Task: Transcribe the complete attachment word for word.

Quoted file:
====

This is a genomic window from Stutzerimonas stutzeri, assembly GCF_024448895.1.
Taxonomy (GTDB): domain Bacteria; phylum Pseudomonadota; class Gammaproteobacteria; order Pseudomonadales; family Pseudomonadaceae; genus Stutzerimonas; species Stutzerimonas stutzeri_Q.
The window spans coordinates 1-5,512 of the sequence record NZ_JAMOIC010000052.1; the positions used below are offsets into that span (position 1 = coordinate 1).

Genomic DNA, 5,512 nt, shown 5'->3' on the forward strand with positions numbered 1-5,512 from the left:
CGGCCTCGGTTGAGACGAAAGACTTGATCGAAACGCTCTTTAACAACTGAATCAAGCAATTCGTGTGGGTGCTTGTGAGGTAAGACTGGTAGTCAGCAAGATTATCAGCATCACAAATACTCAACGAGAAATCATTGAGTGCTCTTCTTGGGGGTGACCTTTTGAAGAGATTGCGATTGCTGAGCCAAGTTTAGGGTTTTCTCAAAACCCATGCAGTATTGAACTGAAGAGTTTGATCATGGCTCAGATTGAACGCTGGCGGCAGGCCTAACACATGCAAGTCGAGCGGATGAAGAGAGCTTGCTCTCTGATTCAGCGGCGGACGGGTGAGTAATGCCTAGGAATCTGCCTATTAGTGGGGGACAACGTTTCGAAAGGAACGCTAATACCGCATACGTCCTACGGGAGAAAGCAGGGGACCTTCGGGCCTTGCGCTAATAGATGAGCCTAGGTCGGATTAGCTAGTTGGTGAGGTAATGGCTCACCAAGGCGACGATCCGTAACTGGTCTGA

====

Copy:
This is a genomic window from Stutzerimonas stutzeri, assembly GCF_024448895.1.
Taxonomy (GTDB): domain Bacteria; phylum Pseudomonadota; class Gammaproteobacteria; order Pseudomonadales; family Pseudomonadaceae; genus Stutzerimonas; species Stutzerimonas stutzeri_Q.
The window spans coordinates 1-5,512 of the sequence record NZ_JAMOIC010000052.1; the positions used below are offsets into that span (position 1 = coordinate 1).

Genomic DNA, 5,512 nt, shown 5'->3' on the forward strand with positions numbered 1-5,512 from the left:
CGGCCTCGGTTGAGACGAAAGACTTGATCGAAACGCTCTTTAACAACTGAATCAAGCAATTCGTGTGGGTGCTTGTGAGGTAAGACTGGTAGTCAGCAAGATTATCAGCATCACAAATACTCAACGAGAAATCATTGAGTGCTCTTCTTGGGGGTGACCTTTTGAAGAGATTGCGATTGCTGAGCCAAGTTTAGGGTTTTCTCAAAACCCATGCAGTATTGAACTGAAGAGTTTGATCATGGCTCAGATTGAACGCTGGCGGCAGGCCTAACACATGCAAGTCGAGCGGATGAAGAGAGCTTGCTCTCTGATTCAGCGGCGGACGGGTGAGTAATGCCTAGGAATCTGCCTATTAGTGGGGGACAACGTTTCGAAAGGAACGCTAATACCGCATACGTCCTACGGGAGAAAGCAGGGGACCTTCGGGCCTTGCGCTAATAGATGAGCCTAGGTCGGATTAGCTAGTTGGTGAGGTAATGGCTCACCAAGGCGACGATCCGTAACTGGTCTGA